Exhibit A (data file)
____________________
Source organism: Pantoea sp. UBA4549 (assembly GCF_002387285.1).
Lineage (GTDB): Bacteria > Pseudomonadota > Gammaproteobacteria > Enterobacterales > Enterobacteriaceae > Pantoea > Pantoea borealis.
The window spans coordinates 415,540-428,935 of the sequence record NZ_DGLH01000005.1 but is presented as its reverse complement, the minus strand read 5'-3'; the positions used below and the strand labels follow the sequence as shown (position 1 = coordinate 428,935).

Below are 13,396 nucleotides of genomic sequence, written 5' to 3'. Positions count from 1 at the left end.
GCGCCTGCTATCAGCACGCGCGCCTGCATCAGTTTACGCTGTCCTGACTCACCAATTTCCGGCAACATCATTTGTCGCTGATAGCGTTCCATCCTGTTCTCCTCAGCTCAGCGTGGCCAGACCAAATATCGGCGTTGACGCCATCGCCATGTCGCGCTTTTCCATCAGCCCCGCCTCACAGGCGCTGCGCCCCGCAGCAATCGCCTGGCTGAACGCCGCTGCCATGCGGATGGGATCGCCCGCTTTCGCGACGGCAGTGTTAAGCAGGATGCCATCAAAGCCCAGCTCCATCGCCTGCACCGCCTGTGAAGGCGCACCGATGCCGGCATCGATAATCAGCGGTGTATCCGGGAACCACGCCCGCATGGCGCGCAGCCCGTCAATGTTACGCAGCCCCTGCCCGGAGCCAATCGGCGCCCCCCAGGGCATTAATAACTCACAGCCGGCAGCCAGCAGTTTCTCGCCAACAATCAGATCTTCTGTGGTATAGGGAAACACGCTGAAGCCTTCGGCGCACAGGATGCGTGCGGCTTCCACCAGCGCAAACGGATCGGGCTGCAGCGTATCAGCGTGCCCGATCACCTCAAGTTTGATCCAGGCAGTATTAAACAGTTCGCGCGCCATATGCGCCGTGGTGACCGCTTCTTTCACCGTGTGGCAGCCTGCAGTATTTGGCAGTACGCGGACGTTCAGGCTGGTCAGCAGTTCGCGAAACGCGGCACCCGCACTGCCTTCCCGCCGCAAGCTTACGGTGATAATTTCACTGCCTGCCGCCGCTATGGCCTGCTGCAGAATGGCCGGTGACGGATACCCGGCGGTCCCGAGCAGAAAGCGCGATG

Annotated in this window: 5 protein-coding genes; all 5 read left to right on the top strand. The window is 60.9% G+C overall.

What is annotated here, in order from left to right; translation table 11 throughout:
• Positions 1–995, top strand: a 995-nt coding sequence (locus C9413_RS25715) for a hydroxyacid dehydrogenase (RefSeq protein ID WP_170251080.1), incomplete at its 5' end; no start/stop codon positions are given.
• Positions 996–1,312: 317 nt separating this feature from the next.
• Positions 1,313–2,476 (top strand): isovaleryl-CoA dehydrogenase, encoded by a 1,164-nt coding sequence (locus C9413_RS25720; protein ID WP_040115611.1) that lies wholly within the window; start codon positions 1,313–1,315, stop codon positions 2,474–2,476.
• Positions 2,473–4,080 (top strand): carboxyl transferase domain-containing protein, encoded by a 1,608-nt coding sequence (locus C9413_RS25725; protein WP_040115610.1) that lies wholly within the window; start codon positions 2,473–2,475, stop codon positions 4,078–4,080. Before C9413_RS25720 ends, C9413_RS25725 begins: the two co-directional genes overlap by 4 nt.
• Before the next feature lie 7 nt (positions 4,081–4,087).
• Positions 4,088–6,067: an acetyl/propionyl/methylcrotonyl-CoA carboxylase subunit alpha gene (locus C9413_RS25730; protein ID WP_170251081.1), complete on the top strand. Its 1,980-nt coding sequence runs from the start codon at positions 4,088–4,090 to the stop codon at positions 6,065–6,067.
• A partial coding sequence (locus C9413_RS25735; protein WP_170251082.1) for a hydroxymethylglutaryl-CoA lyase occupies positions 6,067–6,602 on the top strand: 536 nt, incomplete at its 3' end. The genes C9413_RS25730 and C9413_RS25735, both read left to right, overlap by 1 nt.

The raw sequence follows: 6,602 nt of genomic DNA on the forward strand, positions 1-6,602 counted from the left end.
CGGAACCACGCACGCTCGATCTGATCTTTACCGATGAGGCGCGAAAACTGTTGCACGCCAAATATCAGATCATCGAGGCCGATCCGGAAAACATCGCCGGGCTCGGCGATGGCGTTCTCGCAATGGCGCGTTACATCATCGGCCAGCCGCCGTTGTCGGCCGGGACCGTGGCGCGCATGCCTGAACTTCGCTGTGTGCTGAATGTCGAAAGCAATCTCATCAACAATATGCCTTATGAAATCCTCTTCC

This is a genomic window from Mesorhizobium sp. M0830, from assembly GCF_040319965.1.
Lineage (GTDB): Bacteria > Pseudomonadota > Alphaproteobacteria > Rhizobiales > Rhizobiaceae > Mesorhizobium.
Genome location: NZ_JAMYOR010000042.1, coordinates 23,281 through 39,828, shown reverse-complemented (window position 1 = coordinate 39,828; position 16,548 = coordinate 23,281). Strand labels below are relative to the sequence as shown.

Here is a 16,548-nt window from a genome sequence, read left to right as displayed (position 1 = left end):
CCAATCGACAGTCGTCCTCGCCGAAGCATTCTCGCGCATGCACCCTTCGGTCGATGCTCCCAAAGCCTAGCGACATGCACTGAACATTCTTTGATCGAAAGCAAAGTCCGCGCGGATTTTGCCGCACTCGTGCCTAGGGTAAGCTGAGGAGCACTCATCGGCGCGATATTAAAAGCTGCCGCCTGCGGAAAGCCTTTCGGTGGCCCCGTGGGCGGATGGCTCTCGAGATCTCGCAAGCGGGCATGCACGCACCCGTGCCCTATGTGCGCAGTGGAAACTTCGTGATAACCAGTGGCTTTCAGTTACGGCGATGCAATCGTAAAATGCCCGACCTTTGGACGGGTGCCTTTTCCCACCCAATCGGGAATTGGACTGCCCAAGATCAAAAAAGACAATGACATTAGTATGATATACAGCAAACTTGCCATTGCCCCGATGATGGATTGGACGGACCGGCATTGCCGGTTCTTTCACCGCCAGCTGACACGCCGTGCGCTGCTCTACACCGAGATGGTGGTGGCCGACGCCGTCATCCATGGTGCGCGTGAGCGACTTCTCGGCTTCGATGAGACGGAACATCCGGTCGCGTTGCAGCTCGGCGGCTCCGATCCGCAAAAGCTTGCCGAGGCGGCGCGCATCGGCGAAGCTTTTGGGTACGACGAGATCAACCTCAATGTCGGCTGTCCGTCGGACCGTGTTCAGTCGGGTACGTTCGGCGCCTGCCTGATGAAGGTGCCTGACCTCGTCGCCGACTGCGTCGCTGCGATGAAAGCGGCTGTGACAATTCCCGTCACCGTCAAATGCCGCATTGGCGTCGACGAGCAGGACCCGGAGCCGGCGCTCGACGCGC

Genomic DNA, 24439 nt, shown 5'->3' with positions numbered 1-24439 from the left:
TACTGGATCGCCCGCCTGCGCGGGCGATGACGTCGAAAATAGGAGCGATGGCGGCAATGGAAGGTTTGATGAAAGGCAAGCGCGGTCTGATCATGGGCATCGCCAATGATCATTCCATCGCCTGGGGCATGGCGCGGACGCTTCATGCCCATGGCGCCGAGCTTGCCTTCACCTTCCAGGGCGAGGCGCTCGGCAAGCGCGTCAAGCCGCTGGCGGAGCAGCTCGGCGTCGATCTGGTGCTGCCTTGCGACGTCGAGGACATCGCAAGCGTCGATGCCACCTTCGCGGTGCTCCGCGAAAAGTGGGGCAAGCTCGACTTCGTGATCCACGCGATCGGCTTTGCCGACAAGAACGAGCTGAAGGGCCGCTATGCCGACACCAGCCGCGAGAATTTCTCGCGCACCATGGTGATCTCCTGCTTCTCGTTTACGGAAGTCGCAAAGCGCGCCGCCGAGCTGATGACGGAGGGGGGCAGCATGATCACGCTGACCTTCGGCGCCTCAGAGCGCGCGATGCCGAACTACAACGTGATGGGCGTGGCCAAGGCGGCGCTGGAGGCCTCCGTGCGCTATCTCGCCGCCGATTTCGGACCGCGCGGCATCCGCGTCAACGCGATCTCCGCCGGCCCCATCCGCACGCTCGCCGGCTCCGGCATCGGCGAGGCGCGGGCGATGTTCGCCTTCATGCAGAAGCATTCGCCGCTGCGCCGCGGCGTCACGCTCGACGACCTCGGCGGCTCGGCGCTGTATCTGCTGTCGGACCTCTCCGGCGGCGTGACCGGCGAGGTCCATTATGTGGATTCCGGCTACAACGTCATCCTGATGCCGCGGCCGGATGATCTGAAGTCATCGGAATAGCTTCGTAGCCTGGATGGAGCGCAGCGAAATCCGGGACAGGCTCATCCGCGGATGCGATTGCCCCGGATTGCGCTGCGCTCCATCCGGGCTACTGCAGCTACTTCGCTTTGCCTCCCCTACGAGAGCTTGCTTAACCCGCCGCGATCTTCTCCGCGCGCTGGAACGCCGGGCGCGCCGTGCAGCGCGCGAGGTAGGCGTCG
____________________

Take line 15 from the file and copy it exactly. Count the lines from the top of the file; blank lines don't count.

The raw sequence follows: 6,602 nt of genomic DNA on the forward strand, positions 1-6,602 counted from the left end.